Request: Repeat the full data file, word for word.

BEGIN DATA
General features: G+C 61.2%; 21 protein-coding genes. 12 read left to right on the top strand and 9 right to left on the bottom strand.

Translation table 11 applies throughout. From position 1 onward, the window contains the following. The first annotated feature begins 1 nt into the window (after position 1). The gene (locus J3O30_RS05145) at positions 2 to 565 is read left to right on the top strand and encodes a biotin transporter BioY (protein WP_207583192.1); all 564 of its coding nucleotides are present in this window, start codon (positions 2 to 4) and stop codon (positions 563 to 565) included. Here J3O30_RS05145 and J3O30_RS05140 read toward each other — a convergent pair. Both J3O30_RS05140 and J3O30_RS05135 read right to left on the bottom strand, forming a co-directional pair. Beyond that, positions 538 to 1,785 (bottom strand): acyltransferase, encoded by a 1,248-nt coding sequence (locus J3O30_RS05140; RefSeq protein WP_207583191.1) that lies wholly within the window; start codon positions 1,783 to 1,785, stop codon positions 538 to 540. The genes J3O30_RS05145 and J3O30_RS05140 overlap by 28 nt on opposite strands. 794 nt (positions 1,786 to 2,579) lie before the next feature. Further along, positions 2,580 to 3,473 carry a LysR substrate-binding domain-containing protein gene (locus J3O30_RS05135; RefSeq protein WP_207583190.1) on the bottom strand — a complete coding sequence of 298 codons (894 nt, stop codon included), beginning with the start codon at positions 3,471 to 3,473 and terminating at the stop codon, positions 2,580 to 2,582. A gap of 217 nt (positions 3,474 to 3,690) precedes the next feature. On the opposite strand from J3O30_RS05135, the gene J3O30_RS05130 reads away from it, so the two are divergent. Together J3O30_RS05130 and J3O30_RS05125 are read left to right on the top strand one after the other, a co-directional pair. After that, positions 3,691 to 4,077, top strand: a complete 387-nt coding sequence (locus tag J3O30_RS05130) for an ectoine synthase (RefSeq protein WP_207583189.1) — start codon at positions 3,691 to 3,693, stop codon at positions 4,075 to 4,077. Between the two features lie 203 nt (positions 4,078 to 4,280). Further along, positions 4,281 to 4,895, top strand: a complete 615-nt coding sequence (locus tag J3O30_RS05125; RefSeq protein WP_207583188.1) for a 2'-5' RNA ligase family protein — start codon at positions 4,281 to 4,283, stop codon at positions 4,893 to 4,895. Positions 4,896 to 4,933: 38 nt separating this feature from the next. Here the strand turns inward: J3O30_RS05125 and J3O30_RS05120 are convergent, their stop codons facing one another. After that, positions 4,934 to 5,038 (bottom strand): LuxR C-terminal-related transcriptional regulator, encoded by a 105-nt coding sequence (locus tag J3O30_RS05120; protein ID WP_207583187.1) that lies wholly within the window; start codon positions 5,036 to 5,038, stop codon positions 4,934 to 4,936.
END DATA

General features: G+C 61.2%; 21 protein-coding genes. 12 read left to right on the top strand and 9 right to left on the bottom strand.

Translation table 11 applies throughout. From position 1 onward, the window contains the following. The first annotated feature begins 1 nt into the window (after position 1). The gene (locus J3O30_RS05145) at positions 2 to 565 is read left to right on the top strand and encodes a biotin transporter BioY (protein WP_207583192.1); all 564 of its coding nucleotides are present in this window, start codon (positions 2 to 4) and stop codon (positions 563 to 565) included. Here J3O30_RS05145 and J3O30_RS05140 read toward each other — a convergent pair. Both J3O30_RS05140 and J3O30_RS05135 read right to left on the bottom strand, forming a co-directional pair. Beyond that, positions 538 to 1,785 (bottom strand): acyltransferase, encoded by a 1,248-nt coding sequence (locus J3O30_RS05140; RefSeq protein WP_207583191.1) that lies wholly within the window; start codon positions 1,783 to 1,785, stop codon positions 538 to 540. The genes J3O30_RS05145 and J3O30_RS05140 overlap by 28 nt on opposite strands. 794 nt (positions 1,786 to 2,579) lie before the next feature. Further along, positions 2,580 to 3,473 carry a LysR substrate-binding domain-containing protein gene (locus J3O30_RS05135; RefSeq protein WP_207583190.1) on the bottom strand — a complete coding sequence of 298 codons (894 nt, stop codon included), beginning with the start codon at positions 3,471 to 3,473 and terminating at the stop codon, positions 2,580 to 2,582. A gap of 217 nt (positions 3,474 to 3,690) precedes the next feature. On the opposite strand from J3O30_RS05135, the gene J3O30_RS05130 reads away from it, so the two are divergent. Together J3O30_RS05130 and J3O30_RS05125 are read left to right on the top strand one after the other, a co-directional pair. After that, positions 3,691 to 4,077, top strand: a complete 387-nt coding sequence (locus tag J3O30_RS05130) for an ectoine synthase (RefSeq protein WP_207583189.1) — start codon at positions 3,691 to 3,693, stop codon at positions 4,075 to 4,077. Between the two features lie 203 nt (positions 4,078 to 4,280). Further along, positions 4,281 to 4,895, top strand: a complete 615-nt coding sequence (locus tag J3O30_RS05125; RefSeq protein WP_207583188.1) for a 2'-5' RNA ligase family protein — start codon at positions 4,281 to 4,283, stop codon at positions 4,893 to 4,895. Positions 4,896 to 4,933: 38 nt separating this feature from the next. Here the strand turns inward: J3O30_RS05125 and J3O30_RS05120 are convergent, their stop codons facing one another. After that, positions 4,934 to 5,038 (bottom strand): LuxR C-terminal-related transcriptional regulator, encoded by a 105-nt coding sequence (locus tag J3O30_RS05120; protein ID WP_207583187.1) that lies wholly within the window; start codon positions 5,036 to 5,038, stop codon positions 4,934 to 4,936.